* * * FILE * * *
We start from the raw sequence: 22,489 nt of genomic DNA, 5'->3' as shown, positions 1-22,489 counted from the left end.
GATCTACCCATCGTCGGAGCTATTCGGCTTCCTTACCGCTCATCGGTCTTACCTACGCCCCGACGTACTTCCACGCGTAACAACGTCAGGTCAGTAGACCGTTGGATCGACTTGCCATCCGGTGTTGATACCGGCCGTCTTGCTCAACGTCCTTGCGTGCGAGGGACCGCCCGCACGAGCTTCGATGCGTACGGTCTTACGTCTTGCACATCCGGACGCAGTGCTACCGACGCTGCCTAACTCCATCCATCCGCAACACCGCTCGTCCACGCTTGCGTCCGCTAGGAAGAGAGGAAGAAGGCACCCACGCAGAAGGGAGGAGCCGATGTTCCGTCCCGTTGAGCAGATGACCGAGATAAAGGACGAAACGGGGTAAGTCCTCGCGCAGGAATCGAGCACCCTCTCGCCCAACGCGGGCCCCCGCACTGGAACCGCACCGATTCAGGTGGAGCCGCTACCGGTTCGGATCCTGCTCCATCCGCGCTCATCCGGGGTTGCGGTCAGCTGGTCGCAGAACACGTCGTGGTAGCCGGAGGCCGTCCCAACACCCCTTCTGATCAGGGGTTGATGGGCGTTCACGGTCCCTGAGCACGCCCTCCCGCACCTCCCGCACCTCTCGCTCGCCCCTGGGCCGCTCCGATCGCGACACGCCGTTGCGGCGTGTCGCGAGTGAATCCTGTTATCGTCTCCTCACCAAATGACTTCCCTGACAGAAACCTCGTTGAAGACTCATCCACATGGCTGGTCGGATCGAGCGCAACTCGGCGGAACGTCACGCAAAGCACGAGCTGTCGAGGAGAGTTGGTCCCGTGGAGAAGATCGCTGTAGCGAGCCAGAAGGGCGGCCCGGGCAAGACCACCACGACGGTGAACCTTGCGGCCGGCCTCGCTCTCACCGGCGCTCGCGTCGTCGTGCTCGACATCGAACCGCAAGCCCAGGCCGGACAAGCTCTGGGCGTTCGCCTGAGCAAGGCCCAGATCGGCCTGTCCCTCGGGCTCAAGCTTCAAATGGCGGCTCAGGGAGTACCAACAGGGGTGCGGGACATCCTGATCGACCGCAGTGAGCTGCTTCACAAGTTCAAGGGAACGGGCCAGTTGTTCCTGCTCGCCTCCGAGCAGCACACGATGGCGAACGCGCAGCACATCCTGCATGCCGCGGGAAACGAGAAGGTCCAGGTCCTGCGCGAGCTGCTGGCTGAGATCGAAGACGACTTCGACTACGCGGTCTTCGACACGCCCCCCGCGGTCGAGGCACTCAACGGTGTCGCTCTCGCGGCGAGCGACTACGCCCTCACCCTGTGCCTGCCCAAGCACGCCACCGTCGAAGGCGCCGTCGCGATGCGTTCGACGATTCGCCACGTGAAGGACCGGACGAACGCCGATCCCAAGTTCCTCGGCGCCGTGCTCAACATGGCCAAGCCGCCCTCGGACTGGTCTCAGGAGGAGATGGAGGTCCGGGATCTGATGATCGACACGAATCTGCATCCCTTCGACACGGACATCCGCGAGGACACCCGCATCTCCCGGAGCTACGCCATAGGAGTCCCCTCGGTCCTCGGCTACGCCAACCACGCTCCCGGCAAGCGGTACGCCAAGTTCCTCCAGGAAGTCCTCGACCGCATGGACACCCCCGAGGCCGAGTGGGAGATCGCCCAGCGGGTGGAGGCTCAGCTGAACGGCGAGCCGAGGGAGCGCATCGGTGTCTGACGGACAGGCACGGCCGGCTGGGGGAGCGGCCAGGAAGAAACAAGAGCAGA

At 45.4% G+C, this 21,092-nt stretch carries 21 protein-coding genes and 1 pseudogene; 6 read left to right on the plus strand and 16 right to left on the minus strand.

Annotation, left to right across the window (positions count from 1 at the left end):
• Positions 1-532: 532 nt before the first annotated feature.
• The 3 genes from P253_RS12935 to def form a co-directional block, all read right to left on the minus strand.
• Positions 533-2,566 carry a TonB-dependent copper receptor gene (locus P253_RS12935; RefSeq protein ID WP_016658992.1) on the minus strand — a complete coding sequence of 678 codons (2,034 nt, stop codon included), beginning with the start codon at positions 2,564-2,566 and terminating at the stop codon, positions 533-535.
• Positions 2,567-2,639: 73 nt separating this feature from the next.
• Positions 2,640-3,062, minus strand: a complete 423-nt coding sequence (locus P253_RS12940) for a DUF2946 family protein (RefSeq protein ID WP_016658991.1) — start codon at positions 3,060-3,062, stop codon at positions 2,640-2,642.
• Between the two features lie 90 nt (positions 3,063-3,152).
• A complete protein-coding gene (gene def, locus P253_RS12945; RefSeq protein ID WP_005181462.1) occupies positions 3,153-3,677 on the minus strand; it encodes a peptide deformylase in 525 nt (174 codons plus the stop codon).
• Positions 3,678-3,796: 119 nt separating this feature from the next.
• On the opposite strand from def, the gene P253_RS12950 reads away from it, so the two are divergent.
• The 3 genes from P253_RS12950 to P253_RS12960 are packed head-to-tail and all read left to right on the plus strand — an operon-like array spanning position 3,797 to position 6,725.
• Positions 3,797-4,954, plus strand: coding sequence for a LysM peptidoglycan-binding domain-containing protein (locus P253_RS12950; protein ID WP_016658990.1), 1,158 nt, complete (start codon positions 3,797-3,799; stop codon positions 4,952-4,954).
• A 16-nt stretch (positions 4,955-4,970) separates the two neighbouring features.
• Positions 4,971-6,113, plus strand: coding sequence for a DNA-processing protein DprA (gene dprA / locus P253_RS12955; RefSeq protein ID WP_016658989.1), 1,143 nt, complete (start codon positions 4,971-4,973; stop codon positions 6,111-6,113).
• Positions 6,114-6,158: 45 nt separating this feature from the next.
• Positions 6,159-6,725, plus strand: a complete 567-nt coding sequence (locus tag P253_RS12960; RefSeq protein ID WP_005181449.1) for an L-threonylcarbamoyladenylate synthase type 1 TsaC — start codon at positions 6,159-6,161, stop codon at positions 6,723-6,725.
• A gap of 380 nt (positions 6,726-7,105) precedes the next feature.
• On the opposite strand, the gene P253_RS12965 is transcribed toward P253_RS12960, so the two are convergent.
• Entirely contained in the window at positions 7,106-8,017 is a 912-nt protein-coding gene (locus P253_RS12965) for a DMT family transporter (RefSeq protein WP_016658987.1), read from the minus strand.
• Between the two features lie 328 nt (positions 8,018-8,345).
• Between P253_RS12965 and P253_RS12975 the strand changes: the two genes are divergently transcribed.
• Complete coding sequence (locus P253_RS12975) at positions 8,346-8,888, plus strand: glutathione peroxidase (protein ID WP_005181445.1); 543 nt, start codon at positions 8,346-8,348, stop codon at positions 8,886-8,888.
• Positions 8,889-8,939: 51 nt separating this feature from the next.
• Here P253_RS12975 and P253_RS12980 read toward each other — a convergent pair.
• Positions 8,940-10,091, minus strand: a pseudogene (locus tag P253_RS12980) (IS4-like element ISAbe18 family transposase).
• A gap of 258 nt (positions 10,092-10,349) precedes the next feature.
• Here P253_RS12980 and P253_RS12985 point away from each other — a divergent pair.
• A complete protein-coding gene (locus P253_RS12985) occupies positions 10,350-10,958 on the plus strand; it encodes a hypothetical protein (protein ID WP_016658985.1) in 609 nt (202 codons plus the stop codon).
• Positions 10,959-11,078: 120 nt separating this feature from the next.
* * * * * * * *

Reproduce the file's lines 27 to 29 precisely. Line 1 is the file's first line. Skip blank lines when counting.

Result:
• Here P253_RS12975 and P253_RS12980 read toward each other — a convergent pair.
• Positions 8,940-10,091, minus strand: a pseudogene (locus tag P253_RS12980) (IS4-like element ISAbe18 family transposase).
• A gap of 258 nt (positions 10,092-10,349) precedes the next feature.